Whole-genome sequence information and its functional status revealed by sequencing-based techniques such as ChIP-seq, ATAC-seq, and RNA-seq and high-resolution structural information from Hi-C and super-resolved chromatin imaging can be critically complemented by live-cell imaging approaches. Live tracking of single or multiple genomic loci allows assessment of the dynamic properties of chromatin by analyzing the time-dependent diffusion behaviors, temporal variation of the distance between distinct loci, and their correlated motions. Visualizing specific genomic loci in living cells requires a labeling system that can be expressed in the cell or injected into the cell and bind to the target site without denaturing DNA for alternative hybridization. It also requires the accumulation of probes at the site of interest in sufficient numbers to make the foci distinguishable from the background. In early studies of chromatin dynamics, genomic loci were visualized by integrating an array of lac/tet operator sequences (lacO/tetO) in the target locus to bind the lac/tet repressor protein fused with a fluorescent protein (Marshall et al., 1997; Michaelis et al., 1997; Robinett et al., 1996; Roukos et al., 2013). These systems required a ~10 kb repetitive array of operator sequences inserted into the target locus. To target unmodified genomic loci, transcription activator-like effectors (TALEs) were programmed to bind specific unaltered genomic loci, but the proteins had to be customized for each target sequence of interest.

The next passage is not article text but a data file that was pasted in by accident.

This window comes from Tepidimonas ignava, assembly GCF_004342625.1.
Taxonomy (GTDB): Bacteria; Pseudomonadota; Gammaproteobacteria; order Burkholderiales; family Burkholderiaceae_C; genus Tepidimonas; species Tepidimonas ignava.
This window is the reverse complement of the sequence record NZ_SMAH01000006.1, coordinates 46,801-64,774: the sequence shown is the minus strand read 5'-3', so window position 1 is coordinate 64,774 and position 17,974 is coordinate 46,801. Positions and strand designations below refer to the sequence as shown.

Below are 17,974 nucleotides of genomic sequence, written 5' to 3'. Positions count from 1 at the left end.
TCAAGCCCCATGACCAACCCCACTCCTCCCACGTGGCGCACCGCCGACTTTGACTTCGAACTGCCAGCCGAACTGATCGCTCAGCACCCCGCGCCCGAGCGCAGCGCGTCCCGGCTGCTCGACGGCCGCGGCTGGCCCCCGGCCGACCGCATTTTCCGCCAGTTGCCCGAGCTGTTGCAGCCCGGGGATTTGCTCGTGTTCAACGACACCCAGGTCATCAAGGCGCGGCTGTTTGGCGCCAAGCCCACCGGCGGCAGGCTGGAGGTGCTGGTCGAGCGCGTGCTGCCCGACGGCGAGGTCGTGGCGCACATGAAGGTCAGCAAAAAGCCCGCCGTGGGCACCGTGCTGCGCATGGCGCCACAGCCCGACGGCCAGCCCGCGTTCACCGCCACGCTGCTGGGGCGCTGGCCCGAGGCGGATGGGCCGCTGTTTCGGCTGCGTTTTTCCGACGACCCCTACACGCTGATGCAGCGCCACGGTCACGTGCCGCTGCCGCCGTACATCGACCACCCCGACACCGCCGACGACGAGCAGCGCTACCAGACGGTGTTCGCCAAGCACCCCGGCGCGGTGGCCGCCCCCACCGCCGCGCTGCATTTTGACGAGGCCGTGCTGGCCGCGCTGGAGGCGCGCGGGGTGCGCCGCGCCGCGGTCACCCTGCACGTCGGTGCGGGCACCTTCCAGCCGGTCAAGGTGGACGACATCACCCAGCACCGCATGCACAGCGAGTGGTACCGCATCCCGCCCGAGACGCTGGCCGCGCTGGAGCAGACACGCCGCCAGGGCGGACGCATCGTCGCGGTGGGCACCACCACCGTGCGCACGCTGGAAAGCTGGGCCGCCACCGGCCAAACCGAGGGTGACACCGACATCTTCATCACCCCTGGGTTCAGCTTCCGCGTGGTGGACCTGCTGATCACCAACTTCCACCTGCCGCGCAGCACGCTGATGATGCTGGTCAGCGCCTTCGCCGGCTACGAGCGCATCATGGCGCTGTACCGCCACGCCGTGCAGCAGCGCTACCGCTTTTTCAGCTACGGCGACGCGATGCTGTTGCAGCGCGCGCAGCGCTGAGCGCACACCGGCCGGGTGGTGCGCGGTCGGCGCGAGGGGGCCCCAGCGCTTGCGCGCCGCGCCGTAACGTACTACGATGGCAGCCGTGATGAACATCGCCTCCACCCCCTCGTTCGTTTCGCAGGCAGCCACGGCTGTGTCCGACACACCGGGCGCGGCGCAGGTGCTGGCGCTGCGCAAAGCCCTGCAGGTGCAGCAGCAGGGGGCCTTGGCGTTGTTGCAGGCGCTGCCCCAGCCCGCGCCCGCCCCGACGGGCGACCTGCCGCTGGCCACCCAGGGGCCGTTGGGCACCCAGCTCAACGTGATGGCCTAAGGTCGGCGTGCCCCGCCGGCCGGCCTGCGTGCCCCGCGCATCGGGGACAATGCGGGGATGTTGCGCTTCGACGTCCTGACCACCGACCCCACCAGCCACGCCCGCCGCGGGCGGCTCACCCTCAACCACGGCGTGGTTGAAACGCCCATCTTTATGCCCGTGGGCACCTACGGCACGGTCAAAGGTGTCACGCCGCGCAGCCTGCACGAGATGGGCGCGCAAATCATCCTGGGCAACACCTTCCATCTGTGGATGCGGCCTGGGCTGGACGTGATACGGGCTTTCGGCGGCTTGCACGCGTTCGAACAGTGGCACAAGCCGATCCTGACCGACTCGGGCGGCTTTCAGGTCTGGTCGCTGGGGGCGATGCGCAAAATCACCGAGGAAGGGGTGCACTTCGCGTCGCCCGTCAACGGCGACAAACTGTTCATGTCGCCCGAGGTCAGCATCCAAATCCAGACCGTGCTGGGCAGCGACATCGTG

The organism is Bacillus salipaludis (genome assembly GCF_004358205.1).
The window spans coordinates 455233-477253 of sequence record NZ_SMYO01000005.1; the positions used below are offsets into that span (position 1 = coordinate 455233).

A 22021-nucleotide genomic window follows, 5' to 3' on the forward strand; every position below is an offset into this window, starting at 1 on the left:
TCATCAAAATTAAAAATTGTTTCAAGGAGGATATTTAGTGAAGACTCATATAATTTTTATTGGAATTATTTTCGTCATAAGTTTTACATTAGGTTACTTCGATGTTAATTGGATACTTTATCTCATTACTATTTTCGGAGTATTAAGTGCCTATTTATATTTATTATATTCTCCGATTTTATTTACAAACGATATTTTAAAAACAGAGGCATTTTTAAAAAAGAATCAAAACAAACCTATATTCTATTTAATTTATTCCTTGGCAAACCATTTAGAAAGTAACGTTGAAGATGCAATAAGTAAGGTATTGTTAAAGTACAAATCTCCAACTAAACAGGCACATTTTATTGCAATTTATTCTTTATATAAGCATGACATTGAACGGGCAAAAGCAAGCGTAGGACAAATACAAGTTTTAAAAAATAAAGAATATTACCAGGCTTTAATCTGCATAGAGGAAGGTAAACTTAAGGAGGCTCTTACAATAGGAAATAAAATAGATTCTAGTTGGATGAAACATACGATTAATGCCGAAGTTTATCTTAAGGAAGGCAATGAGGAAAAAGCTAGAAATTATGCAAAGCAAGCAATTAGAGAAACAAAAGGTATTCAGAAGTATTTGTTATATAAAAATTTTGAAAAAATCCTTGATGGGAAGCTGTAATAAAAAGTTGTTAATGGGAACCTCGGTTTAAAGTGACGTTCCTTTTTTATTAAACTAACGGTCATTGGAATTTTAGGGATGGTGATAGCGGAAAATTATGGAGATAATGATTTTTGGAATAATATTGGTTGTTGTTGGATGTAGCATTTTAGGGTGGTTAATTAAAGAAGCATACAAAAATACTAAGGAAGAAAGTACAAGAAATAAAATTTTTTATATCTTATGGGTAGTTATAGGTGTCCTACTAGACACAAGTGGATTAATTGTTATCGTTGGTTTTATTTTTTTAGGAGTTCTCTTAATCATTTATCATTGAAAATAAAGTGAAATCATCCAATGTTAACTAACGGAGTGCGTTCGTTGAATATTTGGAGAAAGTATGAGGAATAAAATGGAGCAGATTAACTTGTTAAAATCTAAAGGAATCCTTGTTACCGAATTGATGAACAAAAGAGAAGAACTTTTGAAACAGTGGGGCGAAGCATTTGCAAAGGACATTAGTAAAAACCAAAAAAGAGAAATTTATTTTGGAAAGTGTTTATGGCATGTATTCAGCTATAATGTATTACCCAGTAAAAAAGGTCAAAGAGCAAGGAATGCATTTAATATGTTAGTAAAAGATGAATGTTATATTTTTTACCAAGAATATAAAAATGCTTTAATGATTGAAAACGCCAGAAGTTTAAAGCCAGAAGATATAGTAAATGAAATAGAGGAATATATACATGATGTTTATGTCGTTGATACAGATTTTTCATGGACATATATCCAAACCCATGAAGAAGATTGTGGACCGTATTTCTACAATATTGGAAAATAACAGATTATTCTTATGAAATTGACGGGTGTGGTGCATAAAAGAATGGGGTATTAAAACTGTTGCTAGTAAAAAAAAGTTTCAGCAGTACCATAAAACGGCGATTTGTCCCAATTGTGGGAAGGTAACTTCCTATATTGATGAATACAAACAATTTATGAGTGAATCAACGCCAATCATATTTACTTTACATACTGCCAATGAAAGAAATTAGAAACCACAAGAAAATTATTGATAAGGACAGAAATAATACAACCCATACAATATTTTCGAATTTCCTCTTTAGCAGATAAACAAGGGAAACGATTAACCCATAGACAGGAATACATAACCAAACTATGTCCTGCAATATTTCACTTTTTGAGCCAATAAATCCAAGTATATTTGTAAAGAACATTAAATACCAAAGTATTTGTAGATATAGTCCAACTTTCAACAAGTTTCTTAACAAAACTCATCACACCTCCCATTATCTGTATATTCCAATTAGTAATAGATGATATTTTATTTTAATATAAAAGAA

More recently, the CRISPR technique, originally developed for genome editing, has been successfully applied to genome imaging. Highly specific binding to intact DNA containing the target sequence defined by the single guide RNA (sgRNA) makes it an ideal choice for live genome labeling. The original approach used a mutant Cas9 protein deprived of DNA cleavage activity, named deactivated Cas9 (dCas9), fused with a fluorescent protein, EGFP, to target genomic regions containing many repeats of sequence so that the expression of a single kind of sgRNA can effectively label the target regions (Fig. 2A) (Chen et al., 2013). The CRISPR/dCas9 system is highly flexible because the sequence of sgRNA only needs to be changed to target a different locus, which is a major advantage over the TALEs-based approach. This system was used to image repetitive motifs in telomeres. Imaging of the MUC4 loci by targeting a non-repetitive sequence with a set of sgRNAs was also demonstrated. Target-specific labeling of telomeres and MUC4 loci was confirmed by colocalized foci using CRISPR labeling and DNA FISH labeling. Another study used similar fusion proteins to target repetitive motifs in pericentromeres, centromeres, and telomeres in mouse embryonic stem cells (Anton et al., 2014). Genome imaging based on the CRISPR/dCas9 system was further extended to multi-locus imaging utlizing the diverse PAM sequences of orthologous CRISPR systems. Specifically, dCas9 from Staphylococcus aureus (dSaCas9) that recognizes a PAM sequence of 5′-NNGRRT-3′ was used in combination with the widely used dCas9 from Streptococcus pyogenes (dSpCas9), which recognizes a PAM sequence of 5′-NGG-3′, by fusing them with distinct fluorophores (Chen et al., 2016). A similar strategy combined dSpCas9 with other orthologous CRISPR systems from Neisseria meningitidis (dNmCas9) and Streptococcus thermophilus (dStCas9) (Ma et al., 2015).